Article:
SPRING AWAKENING * Book and lyrics by Steven Sater * Music by Duncan Sheik * Choreographed by Bill T. Jones * Directed by Michael Mayer * Eugene O’Neill Theater, New York City (open-ended run).
Frank Wedekind’s 1891 play Spring Awakening has been cheered and condemned since the day it was written because it deals frankly with pubescent sexuality, masturbation, abortion, incest, homosexuality, and emotional distress leading to suicide. Now pop songsmith Duncan Sheik, writer/lyricist Steven Sater, and director Michael Mayer have adapted the play into a smart, brilliantly staged musical that totally taps into the crazy, passionate energy of kids. The show, which played for three months last summer at Chelsea’s Atlantic Theater Company and re-opens December 10 on the Great White Way, pulls no punches in its depiction of teenage eroticism. Think of it as the
Shortbus of Broadway.
Even though the story takes place in provincial Germany at the end of the 19th century, the theme of brainy, horny adolescents searching for answers in a sea of ignorance is both timeless and, in an era of abstinence-only sex education, absolutely contemporary. The show opens sparely and beautifully with a ballad, “Mama Who Bore Me,” sung by Wendla, the female lead (Lea Michele, a gorgeous and talented singer-actor who is destined to be a big star). Before you know it, all the schoolboy characters are introduced in a boisterous blast of hormones-on-parade called “The Bitch of Living,” stomping on every inch of the hardwood stage, including their chairs. Bill T. Jones’ choreography has the boys and girls compulsively running their hands all over their own bodies, making discoveries that simultaneously thrill and horrify them. In the script’s wittiest adaptation, all the parents and teachers are played by two actors, Christine Estabrook (of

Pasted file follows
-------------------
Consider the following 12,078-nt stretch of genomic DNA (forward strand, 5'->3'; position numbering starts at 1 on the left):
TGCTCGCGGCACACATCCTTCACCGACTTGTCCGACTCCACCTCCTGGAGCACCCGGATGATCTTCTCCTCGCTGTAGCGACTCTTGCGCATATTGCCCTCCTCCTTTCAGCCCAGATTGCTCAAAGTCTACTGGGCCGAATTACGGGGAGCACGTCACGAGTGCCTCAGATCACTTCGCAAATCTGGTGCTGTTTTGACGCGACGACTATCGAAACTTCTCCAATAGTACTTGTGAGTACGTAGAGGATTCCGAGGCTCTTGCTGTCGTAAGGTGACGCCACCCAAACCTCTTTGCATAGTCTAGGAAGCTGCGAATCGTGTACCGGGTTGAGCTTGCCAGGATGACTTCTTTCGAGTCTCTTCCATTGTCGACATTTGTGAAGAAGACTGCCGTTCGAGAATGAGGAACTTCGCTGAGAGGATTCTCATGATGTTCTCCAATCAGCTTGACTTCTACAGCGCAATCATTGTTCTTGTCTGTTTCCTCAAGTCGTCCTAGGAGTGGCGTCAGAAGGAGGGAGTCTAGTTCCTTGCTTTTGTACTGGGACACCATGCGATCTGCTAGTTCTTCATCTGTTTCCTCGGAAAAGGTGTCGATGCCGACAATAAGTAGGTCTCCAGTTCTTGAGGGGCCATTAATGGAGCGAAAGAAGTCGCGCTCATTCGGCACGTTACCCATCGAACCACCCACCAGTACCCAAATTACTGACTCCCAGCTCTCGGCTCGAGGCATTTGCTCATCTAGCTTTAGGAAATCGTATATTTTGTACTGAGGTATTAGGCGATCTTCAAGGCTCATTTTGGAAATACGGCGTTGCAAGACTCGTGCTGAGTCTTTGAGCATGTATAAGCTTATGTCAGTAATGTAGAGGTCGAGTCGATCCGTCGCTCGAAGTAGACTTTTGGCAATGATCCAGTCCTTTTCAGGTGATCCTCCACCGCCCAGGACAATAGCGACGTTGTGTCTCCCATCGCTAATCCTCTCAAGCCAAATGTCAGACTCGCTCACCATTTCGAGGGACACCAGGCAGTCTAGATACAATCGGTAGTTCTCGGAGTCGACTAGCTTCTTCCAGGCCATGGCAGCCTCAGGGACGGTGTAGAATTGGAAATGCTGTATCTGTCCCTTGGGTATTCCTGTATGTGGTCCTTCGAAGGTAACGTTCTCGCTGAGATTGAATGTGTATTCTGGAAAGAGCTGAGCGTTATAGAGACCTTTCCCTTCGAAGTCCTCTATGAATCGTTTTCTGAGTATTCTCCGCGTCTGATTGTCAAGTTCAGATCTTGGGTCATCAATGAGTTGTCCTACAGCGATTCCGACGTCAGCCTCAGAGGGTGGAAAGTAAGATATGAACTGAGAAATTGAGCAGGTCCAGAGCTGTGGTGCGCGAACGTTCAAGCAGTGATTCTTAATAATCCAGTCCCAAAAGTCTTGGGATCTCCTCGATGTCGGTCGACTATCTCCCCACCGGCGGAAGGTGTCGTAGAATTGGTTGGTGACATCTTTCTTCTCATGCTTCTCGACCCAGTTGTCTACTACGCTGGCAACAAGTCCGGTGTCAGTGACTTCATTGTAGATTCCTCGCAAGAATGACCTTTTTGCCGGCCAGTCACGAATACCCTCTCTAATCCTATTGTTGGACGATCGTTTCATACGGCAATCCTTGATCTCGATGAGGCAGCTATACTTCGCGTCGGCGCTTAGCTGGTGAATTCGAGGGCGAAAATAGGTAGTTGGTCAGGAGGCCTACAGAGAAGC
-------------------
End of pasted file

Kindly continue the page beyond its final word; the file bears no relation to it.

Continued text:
Desperate Housewives) and Stephen Spinella (Angels in
Act two has its own rowdy roof-raiser, “Totally Fucked,” led by handsome Jonathan Groff as Melchior, the play’s tragic hero. But there are other memorably original tunes: “Don’t Do Sadness,” sung by Melchior’s tormented best friend Moritz (John Gallagher, who superbly channels Duncan Sheik by way of Elvis Costello); “The Dark I Know Well,” a lovely duet by two girls telling-without-telling about being molested by their fathers; and “My Junk,” in which Jonathan B. Wright as the aggressively gay Hanschen sits
center- stage beating off under his nightshirt.
But the most haunting number in the show is the twice-reprised “The Word of Your Body,” which contains the play’s deepest wisdom about adolescent sexual initiation: “O,
I'm gonna be wounded/O, I’m gonna be your wound/O, I'm gonna
bruise you/O, you’re gonna be my bruise.”
Michael Mayer’s Brechtian staging is economical and highly theatrical. Everything happens in front of the audience. The songs alternate unpredictably between loud and soft, fast and slow; many end without demanding applause. Anyone who knows Duncan Sheik’s music (“Barely Breathing”) might expect a wistful, folkie score and some of it is, but it’s mostly good rock and roll. It’s as hip as
Hedwig and the Angry Inch, and it rocks like Rent, which
Spring Awakening inevitably recalls, partly because the cast of excellent, quirky up-and-coming performers seem to be having the time of their lives doing the show.
The Advocate, December 19, 2006